Imagine this: You are a rabid baseball fan in St. Louis. At the end of the season, your team barely makes the playoffs. In a best out of 7 playoff World Series, your team is down 3-2 to the Texas Rangers. Your team has to win the next two games in a row to win. The odds are stacked against you. In game 6, the lead changes 6 times before St. Louis wins! This game is proclaimed the BEST World Series Game ever, in the history of the World Series. Then, in Game 7, the St. Louis Cardinals prevail. The city rejoices!
On the other side of town, football fans have had no joy at all. Their St. Louis Rams are winless this season, having lost the first 6 games. They are considered one of the worst teams out of the 32 NFL teams – if not the worst. Sunday of week 8 comes, just days after the World Series win. Oh no! The New Orleans Saints are coming to town. Not only were they the Super Bowl winners a couple of years ago, but last week they trounced Indianapolis (another winless team, like St. Louis) by a 62-7 score.
Here we go! St. Louis Defensive End, Chris Long, comes out and swings an imaginary bat for the crowd before the game begins, to honor the Cardinals’ win days before. Likewise, the Cardinals manager, Tony La Russa, is wearing a Rams jersey to honor the football team. The St. Louis Rams come out energized and score 17 half-time points on the New Orleans Saints! The New Orleans Saints have zero points at the end of the first half – a record for the Saints. You know the rest: the St. Louis Rams miraculously had their first win of the season. Coincidence? Is it possible that the positive vibes carried over from the baseball field to the football field? That the people’s excitement for one team positively affect another? I believe so. . . and I think we can use the same positive experiences of others to motivate ourselves.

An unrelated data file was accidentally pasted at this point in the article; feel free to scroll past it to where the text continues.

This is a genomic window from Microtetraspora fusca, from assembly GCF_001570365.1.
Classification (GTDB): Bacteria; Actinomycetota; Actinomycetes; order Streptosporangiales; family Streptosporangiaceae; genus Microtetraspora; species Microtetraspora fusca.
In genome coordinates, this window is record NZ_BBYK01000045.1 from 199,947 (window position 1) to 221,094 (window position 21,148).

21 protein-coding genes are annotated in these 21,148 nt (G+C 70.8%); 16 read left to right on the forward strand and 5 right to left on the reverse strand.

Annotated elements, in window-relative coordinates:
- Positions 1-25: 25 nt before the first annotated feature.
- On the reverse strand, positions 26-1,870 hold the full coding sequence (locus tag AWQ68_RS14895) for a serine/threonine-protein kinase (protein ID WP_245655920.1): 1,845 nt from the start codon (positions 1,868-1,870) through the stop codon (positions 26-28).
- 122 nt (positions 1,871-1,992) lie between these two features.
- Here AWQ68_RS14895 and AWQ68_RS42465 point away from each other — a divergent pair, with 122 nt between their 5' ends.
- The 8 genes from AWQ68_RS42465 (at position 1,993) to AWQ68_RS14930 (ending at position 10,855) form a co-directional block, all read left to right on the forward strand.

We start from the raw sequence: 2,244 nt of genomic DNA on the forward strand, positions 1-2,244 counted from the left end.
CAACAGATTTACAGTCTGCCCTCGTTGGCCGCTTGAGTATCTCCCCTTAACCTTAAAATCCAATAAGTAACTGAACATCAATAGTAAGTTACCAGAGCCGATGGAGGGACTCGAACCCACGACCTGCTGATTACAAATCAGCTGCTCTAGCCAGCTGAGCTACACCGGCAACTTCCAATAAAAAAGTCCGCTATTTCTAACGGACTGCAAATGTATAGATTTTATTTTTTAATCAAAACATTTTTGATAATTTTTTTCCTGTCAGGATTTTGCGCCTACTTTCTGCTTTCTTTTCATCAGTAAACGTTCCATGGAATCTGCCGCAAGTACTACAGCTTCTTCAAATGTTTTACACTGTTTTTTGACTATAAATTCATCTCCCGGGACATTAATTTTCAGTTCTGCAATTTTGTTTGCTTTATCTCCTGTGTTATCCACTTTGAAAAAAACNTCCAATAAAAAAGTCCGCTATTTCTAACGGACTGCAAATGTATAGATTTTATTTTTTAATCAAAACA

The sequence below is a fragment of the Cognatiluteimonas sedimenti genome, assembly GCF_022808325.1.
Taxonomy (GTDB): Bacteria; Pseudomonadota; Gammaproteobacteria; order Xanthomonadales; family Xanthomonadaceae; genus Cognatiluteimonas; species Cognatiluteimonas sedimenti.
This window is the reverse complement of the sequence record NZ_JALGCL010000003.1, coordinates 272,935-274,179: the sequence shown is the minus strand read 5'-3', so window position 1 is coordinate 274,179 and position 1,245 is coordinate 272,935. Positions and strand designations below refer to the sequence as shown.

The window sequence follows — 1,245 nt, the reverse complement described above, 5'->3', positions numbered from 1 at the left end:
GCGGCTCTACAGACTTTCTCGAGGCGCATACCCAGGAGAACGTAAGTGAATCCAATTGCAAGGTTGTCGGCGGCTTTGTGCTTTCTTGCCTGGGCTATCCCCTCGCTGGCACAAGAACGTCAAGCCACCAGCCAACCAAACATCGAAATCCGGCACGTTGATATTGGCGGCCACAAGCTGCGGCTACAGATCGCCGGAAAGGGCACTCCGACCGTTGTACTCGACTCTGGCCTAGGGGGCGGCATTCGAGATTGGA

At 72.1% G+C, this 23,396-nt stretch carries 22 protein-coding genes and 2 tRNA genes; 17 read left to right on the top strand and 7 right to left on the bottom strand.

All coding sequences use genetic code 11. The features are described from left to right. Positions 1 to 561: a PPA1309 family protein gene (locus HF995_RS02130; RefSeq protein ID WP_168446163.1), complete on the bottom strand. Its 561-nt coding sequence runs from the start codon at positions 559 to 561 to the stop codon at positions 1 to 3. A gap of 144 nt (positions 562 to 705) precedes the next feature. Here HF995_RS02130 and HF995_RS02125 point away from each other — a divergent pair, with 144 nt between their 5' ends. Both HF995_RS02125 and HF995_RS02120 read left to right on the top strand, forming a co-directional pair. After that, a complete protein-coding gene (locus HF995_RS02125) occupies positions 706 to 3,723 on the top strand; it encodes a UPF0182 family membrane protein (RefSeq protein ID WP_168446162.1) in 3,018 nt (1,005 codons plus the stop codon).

My sister once told me she admired me for being happy for my friend’s success when I apparently had none. At the time, my friend was installing a beautiful swimming pool and Jacuzzi in her backyard. It was 1980 and I was faaar from installing anything, much less owning a home. Yet, I felt no jealousy – only happiness for my friend. Is it possible that my outpouring of joy for my friend spilled over and enabled me to have my own personal success shortly after? Again, I believe so.
So, when your life looks crappy compared to everyone else’s. . . can you take your joy from a loved one’s success? Can you use the positivity to empower yourself to achieve what you want to achieve? I think you know the answer.
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